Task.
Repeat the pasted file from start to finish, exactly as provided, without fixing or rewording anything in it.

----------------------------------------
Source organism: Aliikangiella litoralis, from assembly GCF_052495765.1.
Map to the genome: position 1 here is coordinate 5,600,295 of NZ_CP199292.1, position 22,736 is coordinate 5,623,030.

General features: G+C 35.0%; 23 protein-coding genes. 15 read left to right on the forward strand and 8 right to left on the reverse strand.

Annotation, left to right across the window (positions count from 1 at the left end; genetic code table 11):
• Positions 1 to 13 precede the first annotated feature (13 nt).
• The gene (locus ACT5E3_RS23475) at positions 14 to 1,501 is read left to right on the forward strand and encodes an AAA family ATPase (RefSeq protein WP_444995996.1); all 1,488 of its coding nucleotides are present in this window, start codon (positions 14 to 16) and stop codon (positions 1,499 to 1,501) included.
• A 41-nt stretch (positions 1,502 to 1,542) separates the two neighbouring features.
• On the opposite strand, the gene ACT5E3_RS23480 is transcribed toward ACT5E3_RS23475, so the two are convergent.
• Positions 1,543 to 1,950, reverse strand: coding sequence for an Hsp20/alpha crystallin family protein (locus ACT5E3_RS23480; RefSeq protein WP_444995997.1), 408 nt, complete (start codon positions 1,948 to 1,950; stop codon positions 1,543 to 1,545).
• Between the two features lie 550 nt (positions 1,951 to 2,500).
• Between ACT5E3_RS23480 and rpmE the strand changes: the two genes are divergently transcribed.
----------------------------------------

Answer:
Source organism: Aliikangiella litoralis, from assembly GCF_052495765.1.
Map to the genome: position 1 here is coordinate 5,600,295 of NZ_CP199292.1, position 22,736 is coordinate 5,623,030.

General features: G+C 35.0%; 23 protein-coding genes. 15 read left to right on the forward strand and 8 right to left on the reverse strand.

Annotation, left to right across the window (positions count from 1 at the left end; genetic code table 11):
• Positions 1 to 13 precede the first annotated feature (13 nt).
• The gene (locus ACT5E3_RS23475) at positions 14 to 1,501 is read left to right on the forward strand and encodes an AAA family ATPase (RefSeq protein WP_444995996.1); all 1,488 of its coding nucleotides are present in this window, start codon (positions 14 to 16) and stop codon (positions 1,499 to 1,501) included.
• A 41-nt stretch (positions 1,502 to 1,542) separates the two neighbouring features.
• On the opposite strand, the gene ACT5E3_RS23480 is transcribed toward ACT5E3_RS23475, so the two are convergent.
• Positions 1,543 to 1,950, reverse strand: coding sequence for an Hsp20/alpha crystallin family protein (locus ACT5E3_RS23480; RefSeq protein WP_444995997.1), 408 nt, complete (start codon positions 1,948 to 1,950; stop codon positions 1,543 to 1,545).
• Between the two features lie 550 nt (positions 1,951 to 2,500).
• Between ACT5E3_RS23480 and rpmE the strand changes: the two genes are divergently transcribed.